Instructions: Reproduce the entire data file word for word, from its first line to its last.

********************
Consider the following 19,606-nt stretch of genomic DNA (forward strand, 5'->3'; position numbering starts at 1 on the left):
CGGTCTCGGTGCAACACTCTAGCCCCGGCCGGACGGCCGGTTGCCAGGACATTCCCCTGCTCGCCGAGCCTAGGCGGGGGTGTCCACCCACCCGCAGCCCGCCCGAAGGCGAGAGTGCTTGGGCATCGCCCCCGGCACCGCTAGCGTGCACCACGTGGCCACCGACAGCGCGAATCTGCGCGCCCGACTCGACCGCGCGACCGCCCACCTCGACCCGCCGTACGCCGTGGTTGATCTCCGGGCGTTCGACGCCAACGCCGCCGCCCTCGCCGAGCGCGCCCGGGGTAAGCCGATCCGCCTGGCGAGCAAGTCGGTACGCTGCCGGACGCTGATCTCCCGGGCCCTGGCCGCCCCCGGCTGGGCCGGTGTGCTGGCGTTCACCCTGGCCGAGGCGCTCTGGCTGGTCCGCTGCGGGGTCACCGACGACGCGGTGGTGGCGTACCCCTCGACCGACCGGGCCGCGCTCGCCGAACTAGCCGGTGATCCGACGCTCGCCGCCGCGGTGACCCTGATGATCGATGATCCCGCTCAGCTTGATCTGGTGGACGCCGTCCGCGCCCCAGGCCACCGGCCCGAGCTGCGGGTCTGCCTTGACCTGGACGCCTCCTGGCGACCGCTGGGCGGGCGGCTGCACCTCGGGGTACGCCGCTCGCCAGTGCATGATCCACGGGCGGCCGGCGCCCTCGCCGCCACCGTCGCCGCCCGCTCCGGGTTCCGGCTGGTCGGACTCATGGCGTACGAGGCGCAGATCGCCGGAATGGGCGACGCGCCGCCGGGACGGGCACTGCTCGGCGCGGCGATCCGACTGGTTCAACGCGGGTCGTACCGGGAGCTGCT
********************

Consider the following 19,606-nt stretch of genomic DNA (forward strand, 5'->3'; position numbering starts at 1 on the left):
CGGTCTCGGTGCAACACTCTAGCCCCGGCCGGACGGCCGGTTGCCAGGACATTCCCCTGCTCGCCGAGCCTAGGCGGGGGTGTCCACCCACCCGCAGCCCGCCCGAAGGCGAGAGTGCTTGGGCATCGCCCCCGGCACCGCTAGCGTGCACCACGTGGCCACCGACAGCGCGAATCTGCGCGCCCGACTCGACCGCGCGACCGCCCACCTCGACCCGCCGTACGCCGTGGTTGATCTCCGGGCGTTCGACGCCAACGCCGCCGCCCTCGCCGAGCGCGCCCGGGGTAAGCCGATCCGCCTGGCGAGCAAGTCGGTACGCTGCCGGACGCTGATCTCCCGGGCCCTGGCCGCCCCCGGCTGGGCCGGTGTGCTGGCGTTCACCCTGGCCGAGGCGCTCTGGCTGGTCCGCTGCGGGGTCACCGACGACGCGGTGGTGGCGTACCCCTCGACCGACCGGGCCGCGCTCGCCGAACTAGCCGGTGATCCGACGCTCGCCGCCGCGGTGACCCTGATGATCGATGATCCCGCTCAGCTTGATCTGGTGGACGCCGTCCGCGCCCCAGGCCACCGGCCCGAGCTGCGGGTCTGCCTTGACCTGGACGCCTCCTGGCGACCGCTGGGCGGGCGGCTGCACCTCGGGGTACGCCGCTCGCCAGTGCATGATCCACGGGCGGCCGGCGCCCTCGCCGCCACCGTCGCCGCCCGCTCCGGGTTCCGGCTGGTCGGACTCATGGCGTACGAGGCGCAGATCGCCGGAATGGGCGACGCGCCGCCGGGACGGGCACTGCTCGGCGCGGCGATCCGACTGGTTCAACGCGGGTCGTACCGGGAGCTGCT